JEREMY SABELLA

Religion Department, Kalamazoo College

The King’s Chapel Revisited

This post inaugurates a series of reflections on Reinhold Niebuhr’s March 1969 article entitled, “The King’s Chapel and the King’s Court”. These reflections will examine how Niebuhr’s critique of church/state relations illumines contemporary politics.

To outside observers, the prominent role of clergy at our presidential inaugurations might suggest that America has a state religion.

Franklin Graham’s opening comments at this year’s festivities might also suggest that the president is its high priest.

 

“Mr President,” Graham intoned, “in the Bible, rain is a sign of God’s blessing. And it started to rain, Mr. President, when you came to the platform.”

 

To implore God’s favor at the start of the presidency is standard inaugural fare. To declare that the Almighty sent baptismal rain from heaven as a sign of divine approval implies something more. It suggests that Trump is no mere democratically elected leader, but rather, the Lord’s anointed in the vein of Moses or King David.

In his prayer, Franklin carried on a family tradition of imparting religious sanction to the presidency. His father, the world-renowned evangelist Billy Graham, counseled every U.S. president from Eisenhower to Obama. Over time, Billy Graham became deft at offering counsel while upholding church/state boundaries. But this wisdom was hard-won. It took the disillusionment of the Watergate era for the elder Graham to sort out how to relate religious authority to political power. By all appearances, the younger Graham has yet to learn this lesson. But he can still glean it by revisiting the work of one of his father’s most perceptive critics: Reinhold Niebuhr.

 

Billy Graham talking with President Lyndon B. Johnson
In 1969, the ailing theologian published one of his final articles, a piece entitled, “The King’s Chapel and the King’s Court.” This withering indictment of Graham’s relationship with Richard Nixon prompted a torrent of hate mail and an infuriated J. Edgar Hoover to personally reopen Niebuhr’s 600-page FBI file.  The immediate cause of Niebuhr’s ire was the Nixon-era practice of holding religious services at the White House. For Niebuhr, this established a modern version church/state collusion that in biblical times prompted the high priest Amaziah to mock the prophet Amos:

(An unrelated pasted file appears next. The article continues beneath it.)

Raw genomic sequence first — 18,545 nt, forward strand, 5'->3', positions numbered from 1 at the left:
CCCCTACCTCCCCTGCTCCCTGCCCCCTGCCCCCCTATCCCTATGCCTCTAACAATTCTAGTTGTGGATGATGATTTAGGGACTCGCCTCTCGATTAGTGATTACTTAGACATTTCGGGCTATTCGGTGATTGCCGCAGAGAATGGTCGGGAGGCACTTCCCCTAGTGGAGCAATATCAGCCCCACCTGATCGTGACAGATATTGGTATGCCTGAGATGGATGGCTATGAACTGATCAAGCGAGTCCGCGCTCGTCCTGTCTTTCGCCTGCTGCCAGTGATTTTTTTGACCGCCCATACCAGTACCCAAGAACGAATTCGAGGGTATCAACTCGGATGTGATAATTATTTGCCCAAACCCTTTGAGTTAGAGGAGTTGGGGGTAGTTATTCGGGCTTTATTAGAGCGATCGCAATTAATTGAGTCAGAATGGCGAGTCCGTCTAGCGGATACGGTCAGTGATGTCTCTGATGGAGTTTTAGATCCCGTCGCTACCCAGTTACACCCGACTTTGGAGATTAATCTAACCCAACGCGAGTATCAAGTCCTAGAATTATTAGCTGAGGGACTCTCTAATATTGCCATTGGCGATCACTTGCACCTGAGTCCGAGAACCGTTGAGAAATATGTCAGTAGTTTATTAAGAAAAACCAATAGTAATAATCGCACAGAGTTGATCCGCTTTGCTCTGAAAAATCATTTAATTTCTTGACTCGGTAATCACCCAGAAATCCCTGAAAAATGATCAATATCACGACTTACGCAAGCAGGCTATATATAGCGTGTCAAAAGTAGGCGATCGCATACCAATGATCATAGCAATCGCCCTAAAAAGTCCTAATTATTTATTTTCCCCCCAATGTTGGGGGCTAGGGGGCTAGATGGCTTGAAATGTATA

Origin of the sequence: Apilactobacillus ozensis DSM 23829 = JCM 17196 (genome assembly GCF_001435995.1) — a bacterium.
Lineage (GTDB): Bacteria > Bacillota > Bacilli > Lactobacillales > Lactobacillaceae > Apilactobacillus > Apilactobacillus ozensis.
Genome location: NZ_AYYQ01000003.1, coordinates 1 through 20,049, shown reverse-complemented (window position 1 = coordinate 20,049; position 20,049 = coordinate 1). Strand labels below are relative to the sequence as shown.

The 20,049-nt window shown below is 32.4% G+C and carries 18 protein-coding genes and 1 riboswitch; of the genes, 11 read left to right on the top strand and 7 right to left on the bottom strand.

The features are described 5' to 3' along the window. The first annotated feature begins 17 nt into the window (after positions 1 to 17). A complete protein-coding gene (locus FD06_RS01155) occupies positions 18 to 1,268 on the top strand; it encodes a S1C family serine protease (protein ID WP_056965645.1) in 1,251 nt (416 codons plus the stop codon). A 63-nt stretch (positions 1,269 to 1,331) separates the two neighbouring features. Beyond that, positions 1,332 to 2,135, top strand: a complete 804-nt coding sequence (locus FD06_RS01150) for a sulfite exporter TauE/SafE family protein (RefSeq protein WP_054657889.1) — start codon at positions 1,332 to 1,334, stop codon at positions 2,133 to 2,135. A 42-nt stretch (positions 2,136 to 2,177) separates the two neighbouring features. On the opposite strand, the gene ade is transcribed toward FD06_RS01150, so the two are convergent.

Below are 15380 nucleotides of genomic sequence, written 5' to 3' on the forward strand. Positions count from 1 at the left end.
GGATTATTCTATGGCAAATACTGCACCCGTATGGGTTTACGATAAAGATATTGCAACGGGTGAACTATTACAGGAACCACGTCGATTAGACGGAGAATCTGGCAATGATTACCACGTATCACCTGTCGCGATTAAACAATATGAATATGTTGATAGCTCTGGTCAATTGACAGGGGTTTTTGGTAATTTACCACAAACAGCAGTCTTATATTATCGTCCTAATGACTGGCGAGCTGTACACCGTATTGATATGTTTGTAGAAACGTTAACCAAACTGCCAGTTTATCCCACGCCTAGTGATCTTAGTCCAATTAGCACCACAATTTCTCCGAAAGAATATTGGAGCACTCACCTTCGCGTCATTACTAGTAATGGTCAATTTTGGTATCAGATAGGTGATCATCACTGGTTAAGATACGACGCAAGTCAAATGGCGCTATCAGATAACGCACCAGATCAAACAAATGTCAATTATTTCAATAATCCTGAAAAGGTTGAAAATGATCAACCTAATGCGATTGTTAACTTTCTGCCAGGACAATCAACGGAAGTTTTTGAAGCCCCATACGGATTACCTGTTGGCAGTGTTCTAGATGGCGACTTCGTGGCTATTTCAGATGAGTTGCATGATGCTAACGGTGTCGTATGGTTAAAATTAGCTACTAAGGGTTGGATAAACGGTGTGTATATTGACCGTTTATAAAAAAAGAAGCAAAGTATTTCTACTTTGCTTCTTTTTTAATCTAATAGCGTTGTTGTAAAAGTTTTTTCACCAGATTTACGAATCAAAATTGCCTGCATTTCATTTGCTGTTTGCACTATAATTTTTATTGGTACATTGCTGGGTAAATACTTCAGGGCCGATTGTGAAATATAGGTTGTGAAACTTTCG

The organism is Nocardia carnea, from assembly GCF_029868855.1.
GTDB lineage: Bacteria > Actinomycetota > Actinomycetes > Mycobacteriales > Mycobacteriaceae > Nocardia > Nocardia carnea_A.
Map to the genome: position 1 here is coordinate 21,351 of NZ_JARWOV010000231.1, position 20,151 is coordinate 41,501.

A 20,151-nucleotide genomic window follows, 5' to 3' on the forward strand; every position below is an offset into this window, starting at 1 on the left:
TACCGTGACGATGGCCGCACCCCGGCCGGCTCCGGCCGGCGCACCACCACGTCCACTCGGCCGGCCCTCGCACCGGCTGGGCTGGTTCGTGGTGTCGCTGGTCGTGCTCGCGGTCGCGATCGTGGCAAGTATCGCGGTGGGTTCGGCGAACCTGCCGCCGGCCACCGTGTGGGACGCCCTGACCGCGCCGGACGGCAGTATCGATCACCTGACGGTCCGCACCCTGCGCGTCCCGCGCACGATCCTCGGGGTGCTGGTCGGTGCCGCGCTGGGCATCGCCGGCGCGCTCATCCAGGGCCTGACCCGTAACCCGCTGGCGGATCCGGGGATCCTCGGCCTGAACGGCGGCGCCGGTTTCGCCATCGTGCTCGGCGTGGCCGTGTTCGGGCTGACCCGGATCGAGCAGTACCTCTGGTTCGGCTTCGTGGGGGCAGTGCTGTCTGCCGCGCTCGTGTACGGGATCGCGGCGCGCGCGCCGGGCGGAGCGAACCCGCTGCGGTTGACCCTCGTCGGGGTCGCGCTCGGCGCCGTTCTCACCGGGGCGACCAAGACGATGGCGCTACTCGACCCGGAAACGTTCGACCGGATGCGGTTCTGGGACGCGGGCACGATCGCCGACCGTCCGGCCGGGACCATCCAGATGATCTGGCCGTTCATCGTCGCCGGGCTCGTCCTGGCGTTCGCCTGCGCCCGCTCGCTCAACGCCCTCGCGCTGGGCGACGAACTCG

“O thou seer, go, flee thee away… prophesy not again any more at Bethel,
for it is the King’s Chapel and the King’s Court” (Amos 7:13).

Giving preachers such intoxicating proximity to political power compromised their prophetic function and allowed the state to co-opt their religious authority.

“It is wonderful,”
Niebuhr observed, “what a simple White House invitation will do to dull the critical faculties, thereby confirming the fears of the Founding Fathers.”

But Niebuhr saved his harshest words for Billy Graham, who presided over the first White House service. Niebuhr labeled the view of religion and politics underpinning Nixon’s collaboration with Graham the “Nixon-Graham doctrine.” This doctrine presumed, first, that “all religion is virtuous in guaranteeing public justice,” and second, that a “religious change of heart would cure all men of sin.” The first point overlooked how vulnerable religion was to misuse: it can be used to cover injustice as well as to promote justice. The second overlooked how the deceptive power of sin continues to snare us even post-conversion. For Niebuhr, Graham was dangerously oblivious to how easily a gospel allied to political power degenerated into false religion.

 

Niebuhr’s critique does not seem to have affected Graham initially. In 1970, Nixon and Graham appeared together at an evangelistic crusade in Knoxville, Tennessee. As the Watergate crisis deepened, Graham defended Nixon till the foul language Nixon used on the Watergate tapes exposed his duplicity. Tellingly, Graham did not abandon Nixon till his behavior called into question the authenticity of the religious change of heart. Nixon, in other words, had to violate a core tenet of the Nixon-Graham doctrine before Graham could see how Nixon had abused his trust.

But this moment did mark a turning point in how Graham related to the presidency. Henceforth Graham would position himself above the partisan fray. In 1979 he explained his rationale for declining to join Jerry Falwell’s Moral Majority:

“Evangelists can’t be closely identified with any particular party or person.
I haven’t been faithful to my own advice in the past. I will be in the future.”

Niebuhr’s critique may well have contributed to this change. As Graham quipped in the 1980s:

“Reinhold Niebuhr was a great contributor to me. He helped me work through some of my problems.”

It seems that Graham came to see Niebuhr’s stinging criticisms as righteous rebuke.

Franklin Graham’s prefatory remarks mark his own “King’s Chapel” moment. For Billy, presidential profanity exposed how he had allowed his religious authority to be misused. One wonders if Franklin will experience a similar wake-up call. Franklin has followed his father’s footsteps in counseling presidents; time will tell if he will also emulate his father’s humility in accepting the rebuke of the righteous.

Billy Graham talking with President Lyndon B. Johnson

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